On his first hike, Ryan decided to be the cool one in sneakers, to the alarm of some of his more experienced hiking buddies. “What’s so hard about walking up an inclined path, anyway? That shouldn’t be hard for someone who grew up in the countryside – like me,” he thought. Or so he thought. He later learned the cost of his rookie blunder the hard way – aching calves and foot and an uncomfortable hiking experience.
When it comes to doing something for the first time, like going on a hike in this case, there is a tendency to believe you’ve got it all covered because you’ve done your bit of research, you’re going with someone who knows all about it, or that you’ve seen or heard it done somewhere and doesn’t seem all that complicated. Only to find out you just stumbled into Rookie Blunder Haven, like our guy Ryan.
In reality, you wouldn’t want to trial-and-error your way through a climb as this can put your health and well-being at risk. You gotta survive while out there. As such, if you avoid these hiking mistakes, you not only safeguard your safety but you also end your mountaineering experience on a fantastic note and have a great experience while hiking!
Using New or the Wrong Type of Footwear
This is quite self-explanatory, thanks to Ryan’s ordeal recounted at the beginning of this piece. However, even with the right shoes (e.g. designed to handle rough paths and the elements), you should break them in first for at least a week or more – never use new trail footwear on a hike if you want your feet to go the distance.
It’s natural so it breathes, right? Yes, but it also retains moisture – a no-no when it comes to sweat-inducing activities like trekking. When your cotton shirt is drenched in sweat, it sticks to your skin and makes you feel wet and even a bit cold for quite a while, which does not sound fun at all. Especially when your destination is rather chilly. Instead, pick clothing made of quick-dry material designed to wick moisture from your skin and thus keep you cool and dry.
Using Your Smartphone as a Crutch
It’s got a map, compass, flashlight, and GPS tracking – W.O.W. But do you have enough juice to make your gadget last the whole duration of the hike? While you can bring a battery pack, do bear in mind this one may add to your baggage weight and run the risk of overheating or getting knocked out of efficiency. Why not get those good old non-electronic versions, then?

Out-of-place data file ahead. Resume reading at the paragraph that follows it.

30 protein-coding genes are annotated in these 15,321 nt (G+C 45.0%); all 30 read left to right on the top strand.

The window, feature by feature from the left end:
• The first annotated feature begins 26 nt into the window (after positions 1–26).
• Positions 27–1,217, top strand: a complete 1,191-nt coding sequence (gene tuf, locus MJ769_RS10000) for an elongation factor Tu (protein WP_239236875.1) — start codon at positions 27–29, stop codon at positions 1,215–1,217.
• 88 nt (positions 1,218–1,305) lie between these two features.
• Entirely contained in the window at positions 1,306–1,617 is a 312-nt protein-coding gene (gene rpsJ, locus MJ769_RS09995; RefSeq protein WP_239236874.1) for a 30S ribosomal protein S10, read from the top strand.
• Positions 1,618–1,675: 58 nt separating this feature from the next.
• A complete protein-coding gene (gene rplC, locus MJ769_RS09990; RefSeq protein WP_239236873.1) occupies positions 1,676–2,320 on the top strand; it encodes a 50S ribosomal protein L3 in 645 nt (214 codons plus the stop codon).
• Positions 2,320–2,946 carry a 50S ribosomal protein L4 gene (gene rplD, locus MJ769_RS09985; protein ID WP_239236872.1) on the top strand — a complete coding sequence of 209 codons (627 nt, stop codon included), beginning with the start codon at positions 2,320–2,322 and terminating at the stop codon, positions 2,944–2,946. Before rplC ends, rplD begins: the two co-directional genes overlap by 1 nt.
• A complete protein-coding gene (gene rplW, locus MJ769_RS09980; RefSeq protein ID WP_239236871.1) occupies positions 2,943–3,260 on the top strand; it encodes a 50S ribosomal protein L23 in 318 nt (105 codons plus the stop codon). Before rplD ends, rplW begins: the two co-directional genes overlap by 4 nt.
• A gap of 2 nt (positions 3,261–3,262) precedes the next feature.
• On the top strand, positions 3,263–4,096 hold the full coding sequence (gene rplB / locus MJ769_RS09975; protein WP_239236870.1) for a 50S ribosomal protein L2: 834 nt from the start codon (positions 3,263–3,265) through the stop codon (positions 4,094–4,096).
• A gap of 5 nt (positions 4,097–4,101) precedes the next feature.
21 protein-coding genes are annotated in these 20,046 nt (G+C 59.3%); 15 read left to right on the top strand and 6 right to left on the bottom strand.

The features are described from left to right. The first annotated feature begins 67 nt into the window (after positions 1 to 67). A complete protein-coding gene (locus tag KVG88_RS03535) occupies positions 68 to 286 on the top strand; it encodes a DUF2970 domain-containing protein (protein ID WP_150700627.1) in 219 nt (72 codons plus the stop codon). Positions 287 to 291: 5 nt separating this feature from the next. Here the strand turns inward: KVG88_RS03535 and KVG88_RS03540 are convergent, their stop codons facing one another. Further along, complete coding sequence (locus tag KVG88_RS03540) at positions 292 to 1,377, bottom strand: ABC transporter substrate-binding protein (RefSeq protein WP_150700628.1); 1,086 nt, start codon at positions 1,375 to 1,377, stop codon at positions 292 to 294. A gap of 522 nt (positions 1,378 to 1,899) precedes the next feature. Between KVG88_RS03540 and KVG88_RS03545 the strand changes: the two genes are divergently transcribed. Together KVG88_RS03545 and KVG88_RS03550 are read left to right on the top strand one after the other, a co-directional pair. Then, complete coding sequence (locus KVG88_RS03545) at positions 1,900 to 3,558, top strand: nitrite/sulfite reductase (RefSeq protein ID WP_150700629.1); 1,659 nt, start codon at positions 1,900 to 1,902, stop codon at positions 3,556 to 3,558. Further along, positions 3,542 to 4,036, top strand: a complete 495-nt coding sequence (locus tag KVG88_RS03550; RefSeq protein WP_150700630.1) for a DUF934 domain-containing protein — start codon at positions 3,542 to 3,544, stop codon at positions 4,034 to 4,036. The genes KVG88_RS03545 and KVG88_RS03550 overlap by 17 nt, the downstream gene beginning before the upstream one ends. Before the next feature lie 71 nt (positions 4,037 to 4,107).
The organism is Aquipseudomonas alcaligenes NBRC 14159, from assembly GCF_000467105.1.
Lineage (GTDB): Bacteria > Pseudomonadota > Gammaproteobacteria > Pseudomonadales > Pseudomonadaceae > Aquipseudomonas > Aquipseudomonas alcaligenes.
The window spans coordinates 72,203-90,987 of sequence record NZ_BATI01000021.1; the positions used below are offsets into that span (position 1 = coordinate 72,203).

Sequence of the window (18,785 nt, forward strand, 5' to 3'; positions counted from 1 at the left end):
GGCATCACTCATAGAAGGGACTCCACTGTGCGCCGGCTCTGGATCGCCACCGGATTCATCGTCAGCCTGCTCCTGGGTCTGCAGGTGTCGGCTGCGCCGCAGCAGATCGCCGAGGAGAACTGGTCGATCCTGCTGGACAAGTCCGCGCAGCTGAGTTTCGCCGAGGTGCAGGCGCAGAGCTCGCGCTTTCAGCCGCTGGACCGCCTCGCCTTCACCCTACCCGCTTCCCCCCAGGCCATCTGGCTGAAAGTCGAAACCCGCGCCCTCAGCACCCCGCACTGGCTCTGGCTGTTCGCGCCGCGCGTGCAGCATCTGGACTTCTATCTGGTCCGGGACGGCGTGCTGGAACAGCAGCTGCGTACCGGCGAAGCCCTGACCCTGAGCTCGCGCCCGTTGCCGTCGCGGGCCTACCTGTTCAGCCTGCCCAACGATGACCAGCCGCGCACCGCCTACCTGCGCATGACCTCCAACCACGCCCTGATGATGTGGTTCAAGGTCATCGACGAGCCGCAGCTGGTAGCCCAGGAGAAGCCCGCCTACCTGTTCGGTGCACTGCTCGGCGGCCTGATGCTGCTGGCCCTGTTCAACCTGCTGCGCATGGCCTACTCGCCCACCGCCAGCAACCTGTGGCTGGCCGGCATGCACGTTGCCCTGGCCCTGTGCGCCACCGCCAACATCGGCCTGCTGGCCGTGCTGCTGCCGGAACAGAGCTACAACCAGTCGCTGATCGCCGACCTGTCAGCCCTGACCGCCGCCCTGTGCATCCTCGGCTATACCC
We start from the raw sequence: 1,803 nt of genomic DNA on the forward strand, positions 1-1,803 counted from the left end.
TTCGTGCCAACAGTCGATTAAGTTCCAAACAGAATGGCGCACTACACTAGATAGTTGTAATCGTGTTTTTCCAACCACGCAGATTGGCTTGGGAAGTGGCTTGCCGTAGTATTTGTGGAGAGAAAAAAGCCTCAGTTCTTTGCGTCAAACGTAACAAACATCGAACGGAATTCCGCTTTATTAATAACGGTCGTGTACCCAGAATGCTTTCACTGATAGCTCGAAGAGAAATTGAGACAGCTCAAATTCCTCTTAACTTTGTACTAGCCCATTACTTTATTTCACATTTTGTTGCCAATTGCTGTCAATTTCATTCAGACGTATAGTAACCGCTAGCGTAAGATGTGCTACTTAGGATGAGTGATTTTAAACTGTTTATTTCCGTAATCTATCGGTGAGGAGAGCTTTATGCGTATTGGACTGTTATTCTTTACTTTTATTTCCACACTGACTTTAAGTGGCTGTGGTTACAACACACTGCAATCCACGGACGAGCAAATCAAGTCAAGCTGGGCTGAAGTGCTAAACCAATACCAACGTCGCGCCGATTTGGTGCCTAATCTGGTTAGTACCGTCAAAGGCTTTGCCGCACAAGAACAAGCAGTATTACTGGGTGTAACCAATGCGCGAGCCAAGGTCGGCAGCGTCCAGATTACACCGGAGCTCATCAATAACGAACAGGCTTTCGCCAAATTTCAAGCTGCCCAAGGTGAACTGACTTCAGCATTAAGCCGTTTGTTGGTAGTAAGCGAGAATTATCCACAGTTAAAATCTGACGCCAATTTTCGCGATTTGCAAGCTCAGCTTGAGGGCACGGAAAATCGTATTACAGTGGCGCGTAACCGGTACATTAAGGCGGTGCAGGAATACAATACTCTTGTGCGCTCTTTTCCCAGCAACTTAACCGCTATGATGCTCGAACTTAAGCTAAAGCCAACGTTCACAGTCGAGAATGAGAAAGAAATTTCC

Hiking when you are not on shape
Have a free weekend, will hike! Sounds great! But have you done anything cardio to prepare your body for the adventure? You know, like running or even just brisk walking for a couple of minutes at least 3 times a week?
If you don’t prepare your body for the hike, you will deal with sorely achey limbs and back even before the trip ends – not very good if you want to enjoy your hike or even finish it. But if you do your share of pre-hike heart-pumping preparations, the adventure will be pretty much like a walk in the park and may even get you looking forward to your next hike.
Bringing Too Much or Too Few
Either scenario isn’t good. So, how to make sure you’re bringing just enough to tide you over for the hike? Consider the duration of the trek, the weather, and the terrain you’ll be covering and you’re good to go.
Being Unmindful of the Weather
You should keep tabs on the weather of your destination even before you got there. This way, you get a good idea of what to expect on the hike and the right things to bring (or leave behind).
Not Knowing What LNT Means
“Leave No Trace” is a very important mountaineering principle that should be abided by everyone who steps on a trail. Whatever you see out there should be left as is when you leave. Bring back your trash with you and dispose it in a garbage receptacle when you return to civilization.
Getting Cheap Gear
You might slow your group down or get left behind because of a broken strap or a faulty shoe. You also may not have a good night’s sleep in a tent that easily tears or cannot keep out moisture. You may also put your own safety at risk if you get carabiners or ropes and other gear that are not heavy duty or of good quality.